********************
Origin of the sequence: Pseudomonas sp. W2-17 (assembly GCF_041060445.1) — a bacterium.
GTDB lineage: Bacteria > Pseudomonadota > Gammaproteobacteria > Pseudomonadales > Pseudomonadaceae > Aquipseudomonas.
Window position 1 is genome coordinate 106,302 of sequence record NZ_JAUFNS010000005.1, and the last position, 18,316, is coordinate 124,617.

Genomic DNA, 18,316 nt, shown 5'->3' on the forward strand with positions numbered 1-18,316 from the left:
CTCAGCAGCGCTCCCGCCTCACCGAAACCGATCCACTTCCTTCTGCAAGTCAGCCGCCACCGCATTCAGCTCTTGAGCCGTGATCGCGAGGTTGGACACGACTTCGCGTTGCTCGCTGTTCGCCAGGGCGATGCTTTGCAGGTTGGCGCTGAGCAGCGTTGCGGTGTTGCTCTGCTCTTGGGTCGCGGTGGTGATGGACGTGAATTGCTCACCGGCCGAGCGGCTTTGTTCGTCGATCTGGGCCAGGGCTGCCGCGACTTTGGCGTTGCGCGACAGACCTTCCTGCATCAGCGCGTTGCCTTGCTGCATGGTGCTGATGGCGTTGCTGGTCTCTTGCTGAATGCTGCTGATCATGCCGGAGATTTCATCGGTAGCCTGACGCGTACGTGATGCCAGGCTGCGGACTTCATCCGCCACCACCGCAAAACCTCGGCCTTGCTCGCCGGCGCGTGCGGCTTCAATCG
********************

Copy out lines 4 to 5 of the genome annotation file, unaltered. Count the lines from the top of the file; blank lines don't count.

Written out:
Genomic DNA, 18,316 nt, shown 5'->3' on the forward strand with positions numbered 1-18,316 from the left:
CTCAGCAGCGCTCCCGCCTCACCGAAACCGATCCACTTCCTTCTGCAAGTCAGCCGCCACCGCATTCAGCTCTTGAGCCGTGATCGCGAGGTTGGACACGACTTCGCGTTGCTCGCTGTTCGCCAGGGCGATGCTTTGCAGGTTGGCGCTGAGCAGCGTTGCGGTGTTGCTCTGCTCTTGGGTCGCGGTGGTGATGGACGTGAATTGCTCACCGGCCGAGCGGCTTTGTTCGTCGATCTGGGCCAGGGCTGCCGCGACTTTGGCGTTGCGCGACAGACCTTCCTGCATCAGCGCGTTGCCTTGCTGCATGGTGCTGATGGCGTTGCTGGTCTCTTGCTGAATGCTGCTGATCATGCCGGAGATTTCATCGGTAGCCTGACGCGTACGTGATGCCAGGCTGCGGACTTCATCCGCCACCACCGCAAAACCTCGGCCTTGCTCGCCGGCGCGTGCGGCTTCAATCG